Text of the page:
Fefa struggles in school because of reading and writing.  The words do not seem to make sense to her.  She says that they slip and jump away like frogs.  The doctor says that she has word-blindness and will never be able to read or write.  Fefa’s mother disagrees and gives Fefa a blank book to fill with her own words.  Fefa begins writing in it nearly everyday.  Through this, she begins to feel more confidence in her reading and writing.  Outside of her reading and writing, there are other dangers about Fefa.  Cuba is a lawless place where bandits are stealing children for ransom.  Everyone is scared of the possible danger.  When the family is threatened, they do not have enough money to pay for all of the ransoms, but Fefa’s book helps her solve the family’s troubles.  She becomes the heroine, even with her struggles in reading and writing.
My thoughts:
This is a very touching novel.  I happen to love novels written in verse, so I came into it biased.  The voice of the young girl comes through perfectly.  I can hear the struggles of developing words, sounding out syllables, and then the growing boldness of her choices.  I root for her when she has to read things out loud, and feel bad when she describes frustrations and loneliness.  This was a fairly predictable book, but it does not detract from the language and flow.  It’s also such a quick read that I don’t know why someone would put it down or not pick it up to begin with.  I’ve given it 5 stars because I really can’t think of a reason to not recommend this to my students.  I think the advanced readers will enjoy it just as much as the struggling ones.  Bravo Margarita Engle!


The Edumacation of Jay Baker by Jay Clark (4 Stars)

The Edumacation of Jay Baker

by: Jay Clark

4 Stars

Product Details

  • ISBN-13: 9780805092561
  • Publisher: Henry Holt and Co. (BYR)
  • Publication date: 1/31/2012
  • Edition description: First Edition
  • Edition number: 1
  • Pages: 288
  • Sales rank: 174,139
  • Age range: 14 – 18 Years
  • Lexile: HL770L (what’s this?)
  • Product dimensions: 5.80 (w) x 8.30 (h) x 1.00 (d)
Jay Baker is a freshman in high school.  He is in love with his cheerleader best friend (at the moment), and in a constant battle with Mike, the football playing bully that insists on calling in Gay Baker.  Jay is no slouch on insults, so the two of them go at it throughout almost the entire book.  Ms. Lambert helps guide Jay at school, but his home life seems to be in ruins.  His parents are separating because his mother is having an affair.  This leads to heartache, confusion, and sarcasm dedicated to avoiding the situations that bombard Jay.  Throughout the novel, he has to grow up and start facing things.  As a reader, you get to go through all of these mixed emotions with him.
My thoughts:
I was literally laughing out loud constantly throughout this book.  The sarcasm is thick within this book.  It’s witty, snarky, and sometimes ridiculous, but almost always hilarious.  Unfortunately, the slang gets annoying.  I wonder if it rings better with an older generation than it will with a younger one.  A lot of the pop culture references, and cheesy slang terms that are used relate to an older audience than to current young adults.  I think that teenagers will understand the references, but don’t believe that they are as relevant any longer.  Also, occasionally Jay Clark makes up words.  This was cute for about seventy pages or so, but it became overwhelmingly obnoxious.   If you can get past the lingo, then this is a real fun read that will keep you laughing through the good times and the bad.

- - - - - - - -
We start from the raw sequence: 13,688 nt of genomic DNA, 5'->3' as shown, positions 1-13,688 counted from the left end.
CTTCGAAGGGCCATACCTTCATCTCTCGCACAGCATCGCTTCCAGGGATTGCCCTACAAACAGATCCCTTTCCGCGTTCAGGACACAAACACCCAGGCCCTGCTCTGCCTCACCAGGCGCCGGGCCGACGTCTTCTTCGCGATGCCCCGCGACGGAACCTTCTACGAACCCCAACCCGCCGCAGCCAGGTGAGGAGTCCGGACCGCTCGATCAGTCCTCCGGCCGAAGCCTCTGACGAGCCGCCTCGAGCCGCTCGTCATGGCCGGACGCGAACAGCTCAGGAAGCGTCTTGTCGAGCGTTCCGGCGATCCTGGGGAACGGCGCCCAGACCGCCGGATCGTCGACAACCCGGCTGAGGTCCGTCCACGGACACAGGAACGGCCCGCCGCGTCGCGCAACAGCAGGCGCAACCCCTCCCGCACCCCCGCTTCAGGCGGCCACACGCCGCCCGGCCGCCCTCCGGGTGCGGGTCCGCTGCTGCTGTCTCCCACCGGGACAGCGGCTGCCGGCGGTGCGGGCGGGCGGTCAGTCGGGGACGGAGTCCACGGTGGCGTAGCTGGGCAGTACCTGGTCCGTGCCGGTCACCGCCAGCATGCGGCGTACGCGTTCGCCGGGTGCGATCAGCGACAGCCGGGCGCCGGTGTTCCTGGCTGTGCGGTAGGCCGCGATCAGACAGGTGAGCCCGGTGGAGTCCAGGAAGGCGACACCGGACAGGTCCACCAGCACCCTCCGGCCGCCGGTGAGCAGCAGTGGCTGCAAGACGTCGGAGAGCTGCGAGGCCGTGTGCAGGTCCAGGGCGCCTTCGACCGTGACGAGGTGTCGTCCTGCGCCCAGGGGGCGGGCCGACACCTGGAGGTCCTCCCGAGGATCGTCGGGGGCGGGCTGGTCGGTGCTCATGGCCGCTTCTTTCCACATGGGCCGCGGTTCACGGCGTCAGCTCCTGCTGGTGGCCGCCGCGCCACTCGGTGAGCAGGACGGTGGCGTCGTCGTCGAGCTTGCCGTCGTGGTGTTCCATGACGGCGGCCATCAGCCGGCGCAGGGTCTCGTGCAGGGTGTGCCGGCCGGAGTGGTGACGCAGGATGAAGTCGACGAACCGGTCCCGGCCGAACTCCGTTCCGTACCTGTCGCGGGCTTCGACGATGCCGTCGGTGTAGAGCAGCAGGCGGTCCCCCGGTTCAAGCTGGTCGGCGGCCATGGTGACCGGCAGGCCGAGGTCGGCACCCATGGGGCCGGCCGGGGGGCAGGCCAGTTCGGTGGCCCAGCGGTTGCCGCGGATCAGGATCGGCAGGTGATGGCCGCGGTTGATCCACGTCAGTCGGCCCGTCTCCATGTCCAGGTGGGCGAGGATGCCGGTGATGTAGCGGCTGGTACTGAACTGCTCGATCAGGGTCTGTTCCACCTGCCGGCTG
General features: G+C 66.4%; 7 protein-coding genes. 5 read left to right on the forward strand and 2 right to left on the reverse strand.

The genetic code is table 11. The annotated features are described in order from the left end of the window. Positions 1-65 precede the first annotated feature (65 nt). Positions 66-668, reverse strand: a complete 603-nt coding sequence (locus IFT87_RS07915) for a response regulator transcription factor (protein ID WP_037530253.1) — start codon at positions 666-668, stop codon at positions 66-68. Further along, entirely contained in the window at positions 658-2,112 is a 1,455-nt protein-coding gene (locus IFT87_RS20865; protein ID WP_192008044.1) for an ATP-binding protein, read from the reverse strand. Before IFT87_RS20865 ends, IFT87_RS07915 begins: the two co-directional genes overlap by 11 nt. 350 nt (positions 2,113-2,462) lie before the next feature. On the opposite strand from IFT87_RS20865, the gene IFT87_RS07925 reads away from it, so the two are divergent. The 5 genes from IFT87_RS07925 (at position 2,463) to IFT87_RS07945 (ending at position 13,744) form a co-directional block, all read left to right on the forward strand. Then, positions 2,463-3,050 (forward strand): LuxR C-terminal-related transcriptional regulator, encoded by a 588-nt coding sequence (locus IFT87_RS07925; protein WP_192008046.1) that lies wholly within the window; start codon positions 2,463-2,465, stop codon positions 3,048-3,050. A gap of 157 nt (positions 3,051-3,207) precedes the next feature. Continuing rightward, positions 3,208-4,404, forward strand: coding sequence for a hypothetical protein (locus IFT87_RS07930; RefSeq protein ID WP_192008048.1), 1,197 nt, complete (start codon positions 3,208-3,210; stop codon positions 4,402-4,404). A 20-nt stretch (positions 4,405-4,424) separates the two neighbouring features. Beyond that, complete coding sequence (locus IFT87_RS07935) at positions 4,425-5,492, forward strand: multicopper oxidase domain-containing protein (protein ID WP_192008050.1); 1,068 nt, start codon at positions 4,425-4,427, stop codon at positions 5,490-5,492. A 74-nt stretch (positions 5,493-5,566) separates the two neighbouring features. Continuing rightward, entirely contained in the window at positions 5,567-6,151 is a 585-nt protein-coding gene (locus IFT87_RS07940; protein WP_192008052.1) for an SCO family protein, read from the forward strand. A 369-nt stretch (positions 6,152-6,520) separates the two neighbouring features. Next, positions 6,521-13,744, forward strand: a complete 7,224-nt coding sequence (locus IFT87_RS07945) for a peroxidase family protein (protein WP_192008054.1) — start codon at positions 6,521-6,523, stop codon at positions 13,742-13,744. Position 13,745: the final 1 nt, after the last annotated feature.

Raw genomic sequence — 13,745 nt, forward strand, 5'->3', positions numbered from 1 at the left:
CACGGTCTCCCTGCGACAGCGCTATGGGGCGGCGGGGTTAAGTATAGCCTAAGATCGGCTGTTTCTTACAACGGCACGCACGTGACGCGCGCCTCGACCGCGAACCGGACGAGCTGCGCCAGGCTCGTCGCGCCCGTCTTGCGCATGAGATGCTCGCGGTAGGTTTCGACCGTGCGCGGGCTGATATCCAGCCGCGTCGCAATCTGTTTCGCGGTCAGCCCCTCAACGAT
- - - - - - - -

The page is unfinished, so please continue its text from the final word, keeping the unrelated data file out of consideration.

Drive Down Ruby Road by Swarts and Swarts (5 stars)


Drive Down Ruby Road by Swarts and Swarts

5 stars

Product Details

  • ISBN-13: 9781937216221
  • Publisher: Prairie Muse Publishing
  • Publication date: 10/23/2011
  • Pages: 122
  • Sales rank: 818,557
  • Product dimensions: 5.00 (w) x 8.00 (h) x 0.29 (d)


Drive Down Ruby Road is about the unlikely relationship of Dallas O’ Donnell and “Bloody Bill” Hawkins. “Bloody Bill” has a reputation of once killing his younger brother, Charlie, so kids make a habit of tossing red paint on his porch. Dallas happens to be the first person to get caught in the act. What makes things worse is that his father is the county sheriff and in order to calm Bill down, he says that Dallas will spend his summer repainting Bill’s whole house. At first, Dallas is very upset about this new chore, but while he is exploring the property, he finds a classic GTO. Dallas slowly begins to understand that Bill is misunderstood and feels bad for all of the torment that he has had to go through. He begins to fix up the GTO and investigate the death of Bill’s younger brother. This leads to a town wide investigation to try to prove a cold case and clear an innocent man’s name.
My thoughts:
This was an extremely quick read for me. I enjoyed the mixture between mystery, coming of age, and gearhead aspects of the story. Dallas’s character shows a great deal of maturity as he helps Bill come out of his shell. It allows the young to benefit from some of the strengths of the old, and also gives Dallas a chance to see great changes in someone who was much older than himself. The descriptions of how Dallas fixes up all aspects of the GTO makes me feel like I have no idea how a car works. I understand that things have changed and our cars are more computers than they used to be, but I can see how someone who likes to tinker with things would get a kick out of this aspect of the book. Dallas describes the entire process of fixing the car, and all of the new things that he needs. When I was reading through these parts, I was picturing one of my best friends. He never liked reading, but he loved working on cars. I wonder if a book like this would have gathered his interest just like a car did. Finally, the mystery of figuring out who killed Charlie adds another high interest level to the reading. With all of these layers, and the fact that the book is only 117 pages, I would recommend this to all of my reluctant readers. I passed it straight over to our lowest reading group, and had a few gentlemen that took to it immediately. They are craving books that look like teenage books, with teenage topics, and still at a low enough level for them to read. This met all of their requirements and led me to search for more within the series.
5 stars!